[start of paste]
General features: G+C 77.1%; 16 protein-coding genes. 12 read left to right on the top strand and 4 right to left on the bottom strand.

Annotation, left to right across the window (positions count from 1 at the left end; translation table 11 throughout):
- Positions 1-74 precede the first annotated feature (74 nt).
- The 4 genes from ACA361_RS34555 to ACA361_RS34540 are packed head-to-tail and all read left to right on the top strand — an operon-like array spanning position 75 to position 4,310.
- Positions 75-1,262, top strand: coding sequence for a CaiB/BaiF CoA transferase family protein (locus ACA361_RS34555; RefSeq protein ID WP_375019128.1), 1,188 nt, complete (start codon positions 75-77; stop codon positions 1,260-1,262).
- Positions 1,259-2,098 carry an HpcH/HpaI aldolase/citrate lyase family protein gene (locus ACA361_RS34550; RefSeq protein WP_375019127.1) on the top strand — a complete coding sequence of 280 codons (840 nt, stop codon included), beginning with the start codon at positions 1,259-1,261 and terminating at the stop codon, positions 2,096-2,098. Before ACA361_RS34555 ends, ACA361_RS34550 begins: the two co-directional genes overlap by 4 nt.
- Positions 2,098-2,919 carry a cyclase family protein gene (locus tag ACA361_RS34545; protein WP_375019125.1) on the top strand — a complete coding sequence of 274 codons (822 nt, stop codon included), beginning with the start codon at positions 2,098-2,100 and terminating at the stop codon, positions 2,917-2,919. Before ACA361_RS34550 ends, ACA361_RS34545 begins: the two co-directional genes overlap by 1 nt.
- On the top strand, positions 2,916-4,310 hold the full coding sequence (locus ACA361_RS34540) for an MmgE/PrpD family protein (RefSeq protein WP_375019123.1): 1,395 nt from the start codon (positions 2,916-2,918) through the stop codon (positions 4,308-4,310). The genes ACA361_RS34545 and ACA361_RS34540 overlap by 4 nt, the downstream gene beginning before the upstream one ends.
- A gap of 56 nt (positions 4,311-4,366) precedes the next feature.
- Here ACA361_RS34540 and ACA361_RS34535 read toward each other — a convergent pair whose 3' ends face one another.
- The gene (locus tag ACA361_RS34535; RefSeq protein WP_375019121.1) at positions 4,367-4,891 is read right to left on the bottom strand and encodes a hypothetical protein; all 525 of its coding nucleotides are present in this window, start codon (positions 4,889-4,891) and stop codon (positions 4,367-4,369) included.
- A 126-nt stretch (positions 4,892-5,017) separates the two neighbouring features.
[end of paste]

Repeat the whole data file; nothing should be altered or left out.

General features: G+C 77.1%; 16 protein-coding genes. 12 read left to right on the top strand and 4 right to left on the bottom strand.

Annotation, left to right across the window (positions count from 1 at the left end; translation table 11 throughout):
- Positions 1-74 precede the first annotated feature (74 nt).
- The 4 genes from ACA361_RS34555 to ACA361_RS34540 are packed head-to-tail and all read left to right on the top strand — an operon-like array spanning position 75 to position 4,310.
- Positions 75-1,262, top strand: coding sequence for a CaiB/BaiF CoA transferase family protein (locus ACA361_RS34555; RefSeq protein ID WP_375019128.1), 1,188 nt, complete (start codon positions 75-77; stop codon positions 1,260-1,262).
- Positions 1,259-2,098 carry an HpcH/HpaI aldolase/citrate lyase family protein gene (locus ACA361_RS34550; RefSeq protein WP_375019127.1) on the top strand — a complete coding sequence of 280 codons (840 nt, stop codon included), beginning with the start codon at positions 1,259-1,261 and terminating at the stop codon, positions 2,096-2,098. Before ACA361_RS34555 ends, ACA361_RS34550 begins: the two co-directional genes overlap by 4 nt.
- Positions 2,098-2,919 carry a cyclase family protein gene (locus tag ACA361_RS34545; protein WP_375019125.1) on the top strand — a complete coding sequence of 274 codons (822 nt, stop codon included), beginning with the start codon at positions 2,098-2,100 and terminating at the stop codon, positions 2,917-2,919. Before ACA361_RS34550 ends, ACA361_RS34545 begins: the two co-directional genes overlap by 1 nt.
- On the top strand, positions 2,916-4,310 hold the full coding sequence (locus ACA361_RS34540) for an MmgE/PrpD family protein (RefSeq protein WP_375019123.1): 1,395 nt from the start codon (positions 2,916-2,918) through the stop codon (positions 4,308-4,310). The genes ACA361_RS34545 and ACA361_RS34540 overlap by 4 nt, the downstream gene beginning before the upstream one ends.
- A gap of 56 nt (positions 4,311-4,366) precedes the next feature.
- Here ACA361_RS34540 and ACA361_RS34535 read toward each other — a convergent pair whose 3' ends face one another.
- The gene (locus tag ACA361_RS34535; RefSeq protein WP_375019121.1) at positions 4,367-4,891 is read right to left on the bottom strand and encodes a hypothetical protein; all 525 of its coding nucleotides are present in this window, start codon (positions 4,889-4,891) and stop codon (positions 4,367-4,369) included.
- A 126-nt stretch (positions 4,892-5,017) separates the two neighbouring features.